New Jersey Real Estate Lawyers | Cosner Youngelson
Real Estate Attorneys in East Brunswick, New Jersey
Buying or selling a home is a major transaction. In fact, purchasing a home will probably be the largest investment you will ever make.
Because the transfer of property in New Jersey is very complicated, there are many serious problems that might crop up when you are buying or selling real estate.
What are some problems I might have?
- Missing heirs, forgers, invalid divorces, irregular foreclosures and other unexpected complications can leave the legal ownership of the property up in the air, even though the deed appears to transfer full title.
- You may not be able to determine personally beforehand whether the property has any serious physical defects like water conditions, structural problems, inadequate electrical wiring, termite infestation, or radon contamination.
- The seller’s title to the property may be burdened with mortgages, easements, unpaid taxes or other liens.
- The description or survey of the property may be either inadequate or incorrect. You may actually be acquiring less property than you think you are.
- All important details of the transaction may not be included in the contract of sale. Even if you have verbally agreed upon an item, if it is left out of the contract, it is unenforceable.
- Deed or zoning restrictions may prevent you from using the property as you would like.
What is the contract of sale?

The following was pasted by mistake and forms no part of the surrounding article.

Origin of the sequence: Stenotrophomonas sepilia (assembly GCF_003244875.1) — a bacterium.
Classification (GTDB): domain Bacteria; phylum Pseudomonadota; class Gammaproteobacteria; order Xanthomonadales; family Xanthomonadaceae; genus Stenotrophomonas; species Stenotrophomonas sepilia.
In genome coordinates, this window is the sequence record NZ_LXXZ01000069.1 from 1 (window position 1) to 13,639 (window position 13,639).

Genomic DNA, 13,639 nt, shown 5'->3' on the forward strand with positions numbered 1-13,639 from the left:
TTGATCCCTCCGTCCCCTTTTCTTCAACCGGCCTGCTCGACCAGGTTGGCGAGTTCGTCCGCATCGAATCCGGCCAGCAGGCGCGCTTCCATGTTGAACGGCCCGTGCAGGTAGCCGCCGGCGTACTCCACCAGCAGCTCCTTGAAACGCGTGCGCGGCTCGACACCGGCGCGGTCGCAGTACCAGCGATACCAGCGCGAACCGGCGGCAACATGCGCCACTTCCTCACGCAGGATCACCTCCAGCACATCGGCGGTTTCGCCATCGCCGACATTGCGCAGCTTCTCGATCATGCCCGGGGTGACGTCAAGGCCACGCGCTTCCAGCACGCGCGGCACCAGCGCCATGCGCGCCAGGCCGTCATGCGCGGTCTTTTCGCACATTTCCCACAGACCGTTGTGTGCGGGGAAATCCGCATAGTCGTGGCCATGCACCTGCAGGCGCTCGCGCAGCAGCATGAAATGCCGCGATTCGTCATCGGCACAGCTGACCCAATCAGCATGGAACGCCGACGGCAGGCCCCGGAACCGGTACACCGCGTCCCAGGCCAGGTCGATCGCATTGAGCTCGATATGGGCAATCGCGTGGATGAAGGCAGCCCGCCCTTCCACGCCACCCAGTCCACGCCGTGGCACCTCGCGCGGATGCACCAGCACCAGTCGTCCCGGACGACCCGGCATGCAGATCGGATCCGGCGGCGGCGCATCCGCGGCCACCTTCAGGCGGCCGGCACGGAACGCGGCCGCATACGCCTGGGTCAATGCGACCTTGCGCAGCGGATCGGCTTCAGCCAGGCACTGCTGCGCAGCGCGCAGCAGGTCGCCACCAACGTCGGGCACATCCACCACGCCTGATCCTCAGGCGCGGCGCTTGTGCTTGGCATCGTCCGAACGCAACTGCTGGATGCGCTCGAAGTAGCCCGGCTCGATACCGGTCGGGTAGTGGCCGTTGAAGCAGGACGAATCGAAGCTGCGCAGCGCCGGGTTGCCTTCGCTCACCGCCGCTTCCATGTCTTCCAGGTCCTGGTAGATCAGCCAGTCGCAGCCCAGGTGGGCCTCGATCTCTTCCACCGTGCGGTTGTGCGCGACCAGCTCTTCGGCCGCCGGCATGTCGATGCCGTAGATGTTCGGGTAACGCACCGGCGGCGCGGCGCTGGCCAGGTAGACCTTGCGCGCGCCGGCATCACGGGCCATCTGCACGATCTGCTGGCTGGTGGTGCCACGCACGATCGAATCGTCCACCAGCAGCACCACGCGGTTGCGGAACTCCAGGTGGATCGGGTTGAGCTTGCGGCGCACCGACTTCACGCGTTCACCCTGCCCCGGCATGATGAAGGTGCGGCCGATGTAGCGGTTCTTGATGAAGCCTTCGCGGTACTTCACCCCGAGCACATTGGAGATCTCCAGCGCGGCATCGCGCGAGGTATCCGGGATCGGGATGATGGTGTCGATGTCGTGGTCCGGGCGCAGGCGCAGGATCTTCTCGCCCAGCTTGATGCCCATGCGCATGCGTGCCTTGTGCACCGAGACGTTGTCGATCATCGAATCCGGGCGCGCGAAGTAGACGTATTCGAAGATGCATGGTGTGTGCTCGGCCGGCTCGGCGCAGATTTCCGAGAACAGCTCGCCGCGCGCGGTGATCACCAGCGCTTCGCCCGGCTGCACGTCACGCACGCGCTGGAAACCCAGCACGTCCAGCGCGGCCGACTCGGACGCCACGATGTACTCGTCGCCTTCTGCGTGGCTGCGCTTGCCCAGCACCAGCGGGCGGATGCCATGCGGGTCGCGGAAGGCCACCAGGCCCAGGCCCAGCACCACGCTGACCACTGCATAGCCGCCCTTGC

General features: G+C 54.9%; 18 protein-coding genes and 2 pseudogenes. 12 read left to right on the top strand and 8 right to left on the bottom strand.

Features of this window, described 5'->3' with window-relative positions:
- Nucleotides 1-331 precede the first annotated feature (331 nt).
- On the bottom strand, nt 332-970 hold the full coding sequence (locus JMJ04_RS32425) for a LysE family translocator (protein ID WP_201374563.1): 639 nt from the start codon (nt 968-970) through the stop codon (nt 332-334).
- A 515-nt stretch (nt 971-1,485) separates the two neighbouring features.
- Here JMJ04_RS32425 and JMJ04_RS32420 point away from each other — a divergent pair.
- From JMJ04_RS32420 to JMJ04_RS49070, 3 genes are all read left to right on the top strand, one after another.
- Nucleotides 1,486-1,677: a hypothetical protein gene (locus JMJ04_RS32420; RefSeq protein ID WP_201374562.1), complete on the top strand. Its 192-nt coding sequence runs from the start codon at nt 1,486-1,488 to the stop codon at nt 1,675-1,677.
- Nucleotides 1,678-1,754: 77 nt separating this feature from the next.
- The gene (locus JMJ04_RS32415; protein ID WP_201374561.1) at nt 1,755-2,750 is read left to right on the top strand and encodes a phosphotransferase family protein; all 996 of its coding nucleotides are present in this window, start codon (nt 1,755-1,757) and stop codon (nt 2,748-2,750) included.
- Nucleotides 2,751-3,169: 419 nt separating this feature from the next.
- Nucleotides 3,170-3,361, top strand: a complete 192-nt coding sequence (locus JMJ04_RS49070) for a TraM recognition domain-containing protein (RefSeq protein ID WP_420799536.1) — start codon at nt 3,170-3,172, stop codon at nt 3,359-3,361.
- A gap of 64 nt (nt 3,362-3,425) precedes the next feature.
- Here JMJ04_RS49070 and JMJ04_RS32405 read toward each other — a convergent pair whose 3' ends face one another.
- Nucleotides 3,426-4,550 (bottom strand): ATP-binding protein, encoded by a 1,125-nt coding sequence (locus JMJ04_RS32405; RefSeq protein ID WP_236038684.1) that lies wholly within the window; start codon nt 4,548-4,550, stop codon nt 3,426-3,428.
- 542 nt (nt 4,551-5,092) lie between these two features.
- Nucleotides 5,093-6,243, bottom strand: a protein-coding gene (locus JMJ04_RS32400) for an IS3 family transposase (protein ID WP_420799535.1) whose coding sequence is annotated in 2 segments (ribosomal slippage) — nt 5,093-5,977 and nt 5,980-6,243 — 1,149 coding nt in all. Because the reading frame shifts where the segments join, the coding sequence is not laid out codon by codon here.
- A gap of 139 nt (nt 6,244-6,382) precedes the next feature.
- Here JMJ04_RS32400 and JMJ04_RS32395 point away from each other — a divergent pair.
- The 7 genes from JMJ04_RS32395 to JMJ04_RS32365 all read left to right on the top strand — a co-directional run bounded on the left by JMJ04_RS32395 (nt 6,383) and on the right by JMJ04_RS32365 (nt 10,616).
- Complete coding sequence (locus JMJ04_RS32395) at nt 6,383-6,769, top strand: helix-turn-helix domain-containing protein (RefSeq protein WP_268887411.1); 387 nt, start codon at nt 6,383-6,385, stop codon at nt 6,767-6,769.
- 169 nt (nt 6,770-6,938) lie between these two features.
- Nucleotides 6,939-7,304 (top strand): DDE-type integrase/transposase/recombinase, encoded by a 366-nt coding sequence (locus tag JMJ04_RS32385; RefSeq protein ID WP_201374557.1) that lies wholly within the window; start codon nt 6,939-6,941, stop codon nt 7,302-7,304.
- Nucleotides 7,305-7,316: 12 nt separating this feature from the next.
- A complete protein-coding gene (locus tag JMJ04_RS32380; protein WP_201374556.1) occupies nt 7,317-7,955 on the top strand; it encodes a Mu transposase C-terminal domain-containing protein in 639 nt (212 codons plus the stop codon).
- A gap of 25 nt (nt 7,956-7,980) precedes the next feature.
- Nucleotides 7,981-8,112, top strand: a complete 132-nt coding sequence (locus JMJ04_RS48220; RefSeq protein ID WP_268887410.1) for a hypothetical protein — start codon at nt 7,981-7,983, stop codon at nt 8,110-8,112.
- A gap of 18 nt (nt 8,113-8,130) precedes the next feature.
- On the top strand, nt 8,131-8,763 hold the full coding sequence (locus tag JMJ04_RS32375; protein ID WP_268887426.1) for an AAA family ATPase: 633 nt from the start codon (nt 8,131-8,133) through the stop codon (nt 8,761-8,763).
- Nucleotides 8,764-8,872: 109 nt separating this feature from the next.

- A contract of sale is an agreement for the purchase and sale of real estate. This is the most important piece of paper involved in any real estate transaction because it sets the rights and responsibilities of the purchaser and seller.
- The contract may be called a binder, a broker’s agreement, a memorandum of sale or a deposit receipt. Whatever it’s called, if the paper contains the essential parts of a contract, it is a legal contract of sale. After this is signed, no further “formal” or “legal” contract is needed to bind you. From then on, any dispute between the buyer and seller will be settled by referring to the provisions of the contract.
- The parties to a real estate contract prepared by a licensed real estate broker have three business days to have the contract reviewed by their attorney. Under certain circumstances, the attorney can have the contract amended or even cancel the contract.
- For your own protection, it is important to consult your attorney within three business days after signing a broker-prepared contract for the sale or purchase of real estate.
How can the purchaser’s lawyer help?
- When you retain the services of an attorney, he or she will guide you through all aspects of the real estate transaction.
- Preparing, reviewing and explaining the contract of sale.
- Helping you to get answers to questions concerning termite, structural, and radon inspections, the zoning status of the property, restriction on property use and property insurance.
- Assisting you with your mortgage commitment and explaining your prepayment rights.